The Urban Farm

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This blog is my final submission for a unit of study I have been doing online with the University of Tasmania, and is the reason I have grown over the past couple of months from Facebooker, to Blogger and now to Web Designer.  The final assessment requires me to submit between 7 & 10 images which communicate my visual theme (or story).

Here goes…..

(insert drum roll for a little drama)

This story really begins at a day long mindfulness workshop I attended recently as part of my work – yes, mindfulness for work!  The workshop was held at a place called CERES (Centre for Education and Research into Environmental Strategies), an award winning sustainability centre located in an inner northern suburb of Melbourne.  For more info, check out their website at http://ceres.org.au/.  This was a beautifuly calm and meditative day and I was able to spend some time wandering around the grounds, enjoying the earthy vibes from the numerous garden beds & (stinky) chook sheds.  On my drive home, as my brain processed the day, an epiphany happened.  It was time to turn our meduim sized suburban backyard into an Urban Farm! (more drumrolls please, maybe a few fireworks as well).

My only possible hurdle would be my husband Jamie – would he be willing to surrender half of his back yard to fulfill my vision?  Would he be prepared to put in the hard work (because I’ll be honest….. I’m not much one for manual labour)?  Luckily for me he was easily convinced, as we both love our gardening and may well have been farmers in a previous life.

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The first stage of our newly hatched (pardon the pun) plan was the fertiliser factory, AKA chickens.  We set out on a Sunday morning with the intention of buying a few regular, brown chooks.  One thing led to another and before we knew it we were returning home with 5 different exotic birds.  The ladies quickly adapted to suburban life and set about the important task of creating fertiliser.

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The girls have a nice run in the corner of the yard and are sometimes let out to roam around freely.  Close supervision is required to ensure they don’t go digging up anything they shouldn’t.  Thankfully, our miniature schnauzer “Oscar” seems to be a natural at chicken herding, and keeps a watchful eye on them.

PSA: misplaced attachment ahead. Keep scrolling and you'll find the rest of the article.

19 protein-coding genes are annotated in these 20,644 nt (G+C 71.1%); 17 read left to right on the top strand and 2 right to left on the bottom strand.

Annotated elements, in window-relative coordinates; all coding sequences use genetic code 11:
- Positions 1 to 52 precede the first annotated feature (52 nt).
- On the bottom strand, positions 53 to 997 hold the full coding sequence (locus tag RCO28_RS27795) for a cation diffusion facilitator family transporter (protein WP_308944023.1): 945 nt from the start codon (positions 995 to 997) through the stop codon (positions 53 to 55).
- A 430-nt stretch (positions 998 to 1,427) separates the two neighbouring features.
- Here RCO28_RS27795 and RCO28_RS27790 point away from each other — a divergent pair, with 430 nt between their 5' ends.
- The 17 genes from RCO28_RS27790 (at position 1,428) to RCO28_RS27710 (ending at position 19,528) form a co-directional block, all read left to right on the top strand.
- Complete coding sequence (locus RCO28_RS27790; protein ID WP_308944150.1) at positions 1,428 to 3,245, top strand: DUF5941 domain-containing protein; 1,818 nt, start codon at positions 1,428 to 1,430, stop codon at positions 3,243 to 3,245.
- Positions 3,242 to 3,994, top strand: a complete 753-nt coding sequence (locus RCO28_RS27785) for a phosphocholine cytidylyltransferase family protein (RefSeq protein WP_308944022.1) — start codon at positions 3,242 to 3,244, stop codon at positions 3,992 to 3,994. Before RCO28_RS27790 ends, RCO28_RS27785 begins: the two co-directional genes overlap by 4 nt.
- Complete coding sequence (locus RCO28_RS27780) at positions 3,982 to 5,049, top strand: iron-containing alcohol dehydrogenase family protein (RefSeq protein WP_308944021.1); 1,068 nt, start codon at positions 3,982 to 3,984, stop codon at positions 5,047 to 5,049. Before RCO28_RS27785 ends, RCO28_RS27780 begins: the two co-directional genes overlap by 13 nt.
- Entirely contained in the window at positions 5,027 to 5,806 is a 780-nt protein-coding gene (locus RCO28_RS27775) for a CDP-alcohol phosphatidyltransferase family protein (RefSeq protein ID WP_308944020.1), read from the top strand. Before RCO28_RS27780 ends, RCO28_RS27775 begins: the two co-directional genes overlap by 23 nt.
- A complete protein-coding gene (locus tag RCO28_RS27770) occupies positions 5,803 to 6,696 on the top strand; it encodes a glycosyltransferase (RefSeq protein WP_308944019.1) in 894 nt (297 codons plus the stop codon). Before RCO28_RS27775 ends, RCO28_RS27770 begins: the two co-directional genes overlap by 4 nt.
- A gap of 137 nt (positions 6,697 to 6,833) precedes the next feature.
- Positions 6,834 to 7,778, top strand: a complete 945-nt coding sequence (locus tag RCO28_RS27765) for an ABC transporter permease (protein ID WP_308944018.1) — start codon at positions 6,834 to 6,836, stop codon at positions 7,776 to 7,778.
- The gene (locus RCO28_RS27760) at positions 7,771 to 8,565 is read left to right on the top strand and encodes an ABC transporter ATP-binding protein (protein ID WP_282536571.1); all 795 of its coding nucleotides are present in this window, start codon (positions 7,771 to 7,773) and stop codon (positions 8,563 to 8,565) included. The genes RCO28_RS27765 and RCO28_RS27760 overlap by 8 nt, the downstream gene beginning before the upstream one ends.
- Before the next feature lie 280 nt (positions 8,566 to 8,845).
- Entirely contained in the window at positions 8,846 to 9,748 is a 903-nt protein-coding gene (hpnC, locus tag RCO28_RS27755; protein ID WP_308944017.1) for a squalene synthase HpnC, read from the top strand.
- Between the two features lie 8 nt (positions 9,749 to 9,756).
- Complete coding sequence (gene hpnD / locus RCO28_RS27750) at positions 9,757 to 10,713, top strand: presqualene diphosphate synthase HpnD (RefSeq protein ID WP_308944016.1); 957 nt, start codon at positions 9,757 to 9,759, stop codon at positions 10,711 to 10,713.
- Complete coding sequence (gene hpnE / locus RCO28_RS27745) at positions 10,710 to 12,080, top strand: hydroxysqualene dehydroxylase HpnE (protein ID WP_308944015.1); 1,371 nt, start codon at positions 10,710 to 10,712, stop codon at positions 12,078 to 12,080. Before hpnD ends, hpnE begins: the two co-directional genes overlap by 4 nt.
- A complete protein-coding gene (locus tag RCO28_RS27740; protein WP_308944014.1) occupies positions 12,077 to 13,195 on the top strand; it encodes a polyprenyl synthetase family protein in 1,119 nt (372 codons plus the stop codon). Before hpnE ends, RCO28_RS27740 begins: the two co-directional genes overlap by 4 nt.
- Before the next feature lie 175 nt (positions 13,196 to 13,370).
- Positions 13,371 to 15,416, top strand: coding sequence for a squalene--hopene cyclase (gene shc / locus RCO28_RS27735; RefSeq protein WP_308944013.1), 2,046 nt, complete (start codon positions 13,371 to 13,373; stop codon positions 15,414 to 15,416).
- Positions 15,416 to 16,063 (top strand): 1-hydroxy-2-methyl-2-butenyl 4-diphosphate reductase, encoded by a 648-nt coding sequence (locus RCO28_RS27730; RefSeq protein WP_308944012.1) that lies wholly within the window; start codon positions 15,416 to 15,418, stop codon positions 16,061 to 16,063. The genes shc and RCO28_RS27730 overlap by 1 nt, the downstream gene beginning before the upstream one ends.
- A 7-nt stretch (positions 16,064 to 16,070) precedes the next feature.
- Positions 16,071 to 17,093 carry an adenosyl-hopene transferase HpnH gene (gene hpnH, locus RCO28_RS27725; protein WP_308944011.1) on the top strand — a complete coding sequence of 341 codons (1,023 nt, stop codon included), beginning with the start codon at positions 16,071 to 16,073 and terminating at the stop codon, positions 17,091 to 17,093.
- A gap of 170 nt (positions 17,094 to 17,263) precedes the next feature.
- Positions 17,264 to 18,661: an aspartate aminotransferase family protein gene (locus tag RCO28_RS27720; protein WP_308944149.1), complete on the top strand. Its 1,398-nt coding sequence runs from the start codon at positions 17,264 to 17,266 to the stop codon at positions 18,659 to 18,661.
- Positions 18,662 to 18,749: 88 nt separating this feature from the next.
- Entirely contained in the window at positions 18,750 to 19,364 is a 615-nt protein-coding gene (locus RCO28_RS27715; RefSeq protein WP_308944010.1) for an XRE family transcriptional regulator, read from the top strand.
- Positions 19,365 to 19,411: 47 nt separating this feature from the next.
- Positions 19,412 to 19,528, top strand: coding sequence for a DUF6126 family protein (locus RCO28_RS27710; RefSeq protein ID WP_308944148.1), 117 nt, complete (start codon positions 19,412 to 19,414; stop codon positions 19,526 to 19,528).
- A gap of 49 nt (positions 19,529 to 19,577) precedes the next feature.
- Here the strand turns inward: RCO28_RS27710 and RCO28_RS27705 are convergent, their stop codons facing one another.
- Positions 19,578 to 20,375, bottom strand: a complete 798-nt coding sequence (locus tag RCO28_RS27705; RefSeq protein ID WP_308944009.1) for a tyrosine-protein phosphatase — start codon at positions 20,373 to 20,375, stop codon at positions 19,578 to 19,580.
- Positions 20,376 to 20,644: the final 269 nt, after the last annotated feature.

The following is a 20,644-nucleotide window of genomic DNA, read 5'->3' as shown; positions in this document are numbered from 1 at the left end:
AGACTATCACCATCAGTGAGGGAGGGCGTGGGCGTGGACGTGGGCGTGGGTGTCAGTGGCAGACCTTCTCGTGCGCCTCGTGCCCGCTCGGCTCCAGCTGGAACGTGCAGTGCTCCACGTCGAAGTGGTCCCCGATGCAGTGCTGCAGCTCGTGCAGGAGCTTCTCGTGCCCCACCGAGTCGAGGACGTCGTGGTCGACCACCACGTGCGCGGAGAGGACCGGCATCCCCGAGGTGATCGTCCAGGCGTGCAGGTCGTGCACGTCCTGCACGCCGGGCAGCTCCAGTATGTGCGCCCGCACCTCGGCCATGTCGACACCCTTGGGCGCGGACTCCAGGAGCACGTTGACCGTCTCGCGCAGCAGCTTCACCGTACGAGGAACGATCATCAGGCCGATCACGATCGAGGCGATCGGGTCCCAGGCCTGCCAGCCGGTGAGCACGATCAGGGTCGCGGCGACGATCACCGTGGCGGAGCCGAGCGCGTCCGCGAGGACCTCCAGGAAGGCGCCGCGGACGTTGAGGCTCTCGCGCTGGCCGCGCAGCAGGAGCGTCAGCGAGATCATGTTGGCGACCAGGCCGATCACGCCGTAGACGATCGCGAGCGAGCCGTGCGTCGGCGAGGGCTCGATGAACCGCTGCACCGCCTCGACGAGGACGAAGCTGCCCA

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Next step – raised garden beds.  Raised to serve a couple of purposes.  1. to prevent the dog from “watering” the produce. 2.  to make the work a little less back breaking (see how thoughtful I am of Jamie here).   In keeping with the sustainability theme, one of my colleagues kindly donated 2 beds that were going to waste in her yard.  We bought a couple more, filled them with quality soil, and the farm was taking shape.

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Now’s the time to backtrack a little – while all this was happening I had also sown some punnets of seeds in my little greenhouse.  Fast forward again and it was time to plant them out.   Onions, garlic, broccoli, cauli, lettuce, silverbeet, beetroot….. the list is long.  Now all we need to do is sit back, give them some daily love and care, and before we know it, it will be time for the harvest.  Can’t wait!

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Of course growing our own veggies and having a few chooks doesn’t quite place us in the “sustainable living” camp.  We have started taking other measures to reduce our footprint on the earth, such as reducing waste and improving our methods of dealing with the waste that we do produce.  There is still a bit of work to be done in this regard – education for the kids, changing of ingrained habits, and seeking out new and inventive ways to reduce, re-use and recycle.

The other major change which happened this same weekend was the installation of solar panels.  Hopefully the system will provide us with enough power for our home during daylight hours, with any surplus feeding back into the grid.

Finally, to add to the excitement of what was already a huge weekend, we were presented with our first egg, proudly laid by our Rhode Island Red, “Henrietta”.  I don’t think I’ve ever seen a funnier sight than when she emerged from the nesting box, very loudly proclaiming her achievement to the whole neighbourhood.  There is simply nothing more homely than holding a freshly laid egg (or 2) in your hand, and chickens, with their quirky personalities, make delightful pets.

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By Sunday night it was definitely time to sit back around the fire with a cold one in hand, celebrating a job well done.

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Bringing the story full circle – enjoying my own “urban farm” has become a little piece of sanity in this crazy, fast paced world.  Taking the time out in my daily life to enjoy these little things is what mindfulness is all about.  I’d say the workshop has had the desired impact on my lifestyle so I’ll give Susie of Avista Mindfulness full credit.  If you live in the Melbourne or Geelong area I can highly recommend that you check out http://avistamindfulness.com.au/

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